A: You know, that just comes with the territory. Like I said, I don't do this to be famous. I enjoy it. It's just part of the job. I wouldn't be where I am today without people supporting me. I'm happy to take a picture, to shake their hands and it's flattering and it's important to remain available to that fan base. Without them I wouldn't be sitting here with you today.

Q: The house would be the most expensive purchase you've made in L.A.?

A: I've never spent that kind of money. But it's being put into a good place, good investment. Man, things cost a lot of money in L.A.

Q: Are you handy, can you fix things?

A: I am quite handy, not to sound brag-adocious but I've been working with wood and building things my entire life. I used to be a skateboarder and built ramps with my father. Then the first two years I lived in Los Angeles I worked as a carpenter building sets. Now I build furniture in my spare time. Having a new house, I've got a laundry list of custom home projects planned. Honestly, I would prefer to be in my wood shop all the time.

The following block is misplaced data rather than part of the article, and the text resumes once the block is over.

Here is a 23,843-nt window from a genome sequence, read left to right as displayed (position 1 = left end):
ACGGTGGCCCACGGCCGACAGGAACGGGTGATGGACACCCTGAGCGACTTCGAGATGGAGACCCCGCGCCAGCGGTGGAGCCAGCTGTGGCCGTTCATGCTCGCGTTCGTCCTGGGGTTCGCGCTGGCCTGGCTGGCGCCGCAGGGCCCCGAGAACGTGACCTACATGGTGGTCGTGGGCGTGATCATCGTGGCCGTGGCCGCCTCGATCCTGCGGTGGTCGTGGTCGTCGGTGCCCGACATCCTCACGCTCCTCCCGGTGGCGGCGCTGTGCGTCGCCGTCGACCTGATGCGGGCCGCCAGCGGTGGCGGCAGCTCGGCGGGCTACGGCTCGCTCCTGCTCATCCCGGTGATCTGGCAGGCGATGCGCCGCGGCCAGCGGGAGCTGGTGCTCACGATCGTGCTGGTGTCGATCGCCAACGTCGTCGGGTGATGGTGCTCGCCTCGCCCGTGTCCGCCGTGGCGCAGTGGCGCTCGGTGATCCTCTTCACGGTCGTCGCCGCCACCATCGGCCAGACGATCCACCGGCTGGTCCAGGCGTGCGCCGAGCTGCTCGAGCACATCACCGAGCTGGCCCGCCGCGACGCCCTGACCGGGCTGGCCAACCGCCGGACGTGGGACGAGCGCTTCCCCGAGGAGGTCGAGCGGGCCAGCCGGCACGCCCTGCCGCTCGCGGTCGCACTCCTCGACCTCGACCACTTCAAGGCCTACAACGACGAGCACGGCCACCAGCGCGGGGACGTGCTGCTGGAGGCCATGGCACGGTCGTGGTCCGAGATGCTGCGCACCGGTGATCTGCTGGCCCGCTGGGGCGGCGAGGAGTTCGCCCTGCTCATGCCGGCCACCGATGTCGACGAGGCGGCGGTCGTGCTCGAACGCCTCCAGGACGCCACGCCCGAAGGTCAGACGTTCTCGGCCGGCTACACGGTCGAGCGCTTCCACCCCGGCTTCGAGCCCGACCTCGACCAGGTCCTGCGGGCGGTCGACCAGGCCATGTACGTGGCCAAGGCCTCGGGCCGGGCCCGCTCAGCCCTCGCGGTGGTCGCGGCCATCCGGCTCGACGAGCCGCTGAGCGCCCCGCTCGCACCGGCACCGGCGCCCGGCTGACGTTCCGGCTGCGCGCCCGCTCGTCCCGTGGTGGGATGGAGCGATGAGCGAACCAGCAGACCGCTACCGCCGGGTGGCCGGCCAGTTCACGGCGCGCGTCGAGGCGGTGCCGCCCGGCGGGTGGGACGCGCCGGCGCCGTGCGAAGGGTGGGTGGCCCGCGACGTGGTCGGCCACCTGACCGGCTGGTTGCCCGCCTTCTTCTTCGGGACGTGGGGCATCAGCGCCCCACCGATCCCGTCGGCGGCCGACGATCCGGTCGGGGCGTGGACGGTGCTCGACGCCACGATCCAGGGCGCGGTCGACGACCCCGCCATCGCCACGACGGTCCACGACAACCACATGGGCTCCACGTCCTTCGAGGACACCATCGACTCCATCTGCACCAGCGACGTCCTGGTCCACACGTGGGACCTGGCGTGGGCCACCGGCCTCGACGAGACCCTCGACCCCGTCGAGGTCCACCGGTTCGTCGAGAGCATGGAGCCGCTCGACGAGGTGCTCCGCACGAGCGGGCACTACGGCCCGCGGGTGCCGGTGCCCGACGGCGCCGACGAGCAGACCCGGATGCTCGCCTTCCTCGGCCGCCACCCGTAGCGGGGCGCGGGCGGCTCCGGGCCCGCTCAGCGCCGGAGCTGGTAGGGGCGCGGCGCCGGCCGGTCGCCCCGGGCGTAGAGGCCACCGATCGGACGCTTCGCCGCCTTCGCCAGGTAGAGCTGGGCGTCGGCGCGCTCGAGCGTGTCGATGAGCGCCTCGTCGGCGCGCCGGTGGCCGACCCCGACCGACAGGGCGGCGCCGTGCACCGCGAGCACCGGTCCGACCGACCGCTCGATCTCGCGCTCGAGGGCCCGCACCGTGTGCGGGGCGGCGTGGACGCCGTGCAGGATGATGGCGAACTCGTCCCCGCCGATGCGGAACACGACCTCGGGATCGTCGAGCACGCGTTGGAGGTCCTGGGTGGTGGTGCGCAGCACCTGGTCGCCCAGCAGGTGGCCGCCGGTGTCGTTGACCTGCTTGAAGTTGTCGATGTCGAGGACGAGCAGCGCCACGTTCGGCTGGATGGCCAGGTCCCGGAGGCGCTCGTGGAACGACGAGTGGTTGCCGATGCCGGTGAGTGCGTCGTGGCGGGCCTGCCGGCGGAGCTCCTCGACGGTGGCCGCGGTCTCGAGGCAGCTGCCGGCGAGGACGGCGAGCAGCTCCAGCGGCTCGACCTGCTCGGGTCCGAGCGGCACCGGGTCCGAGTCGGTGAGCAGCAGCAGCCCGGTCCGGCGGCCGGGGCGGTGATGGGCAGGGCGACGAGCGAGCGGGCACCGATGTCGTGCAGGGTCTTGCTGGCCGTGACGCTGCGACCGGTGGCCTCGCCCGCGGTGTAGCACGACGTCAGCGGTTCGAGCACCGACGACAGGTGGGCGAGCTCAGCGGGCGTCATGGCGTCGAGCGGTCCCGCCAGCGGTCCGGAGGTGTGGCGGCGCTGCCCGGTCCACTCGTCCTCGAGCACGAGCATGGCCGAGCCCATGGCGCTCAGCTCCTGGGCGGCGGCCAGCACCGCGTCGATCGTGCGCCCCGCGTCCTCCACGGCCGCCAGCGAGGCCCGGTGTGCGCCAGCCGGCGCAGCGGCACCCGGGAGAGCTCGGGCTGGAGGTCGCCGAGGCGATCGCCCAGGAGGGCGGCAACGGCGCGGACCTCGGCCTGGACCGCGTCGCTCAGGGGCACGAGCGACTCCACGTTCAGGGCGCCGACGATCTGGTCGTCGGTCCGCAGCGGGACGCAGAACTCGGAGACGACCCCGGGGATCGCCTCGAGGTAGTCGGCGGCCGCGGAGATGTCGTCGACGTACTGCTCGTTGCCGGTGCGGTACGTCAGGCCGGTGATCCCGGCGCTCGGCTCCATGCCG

Q: You've got all your fingers, too!

A: However, when I moved in the new house I've got the old aluminum crank windows, 65-70 years old. They've got this rust buildup on them and I was taking CLR and naval jelly and Scotch Brite pads and stripping them down to their original shine. For about a week straight I would put my thumb on my iPhone 5 to unlock it and it wouldn't read my thumb print because I had no thumb print left. But yeah, still have all my digits. Hopefully, it stays that way.

Q: Carpentry is the Harrison Ford route?

A: Yeah, he worked as a carpenter for several years before acting paid the bills. I love it. It's a great creative outlet.

Q: What do you cook when you are trying to impress somebody?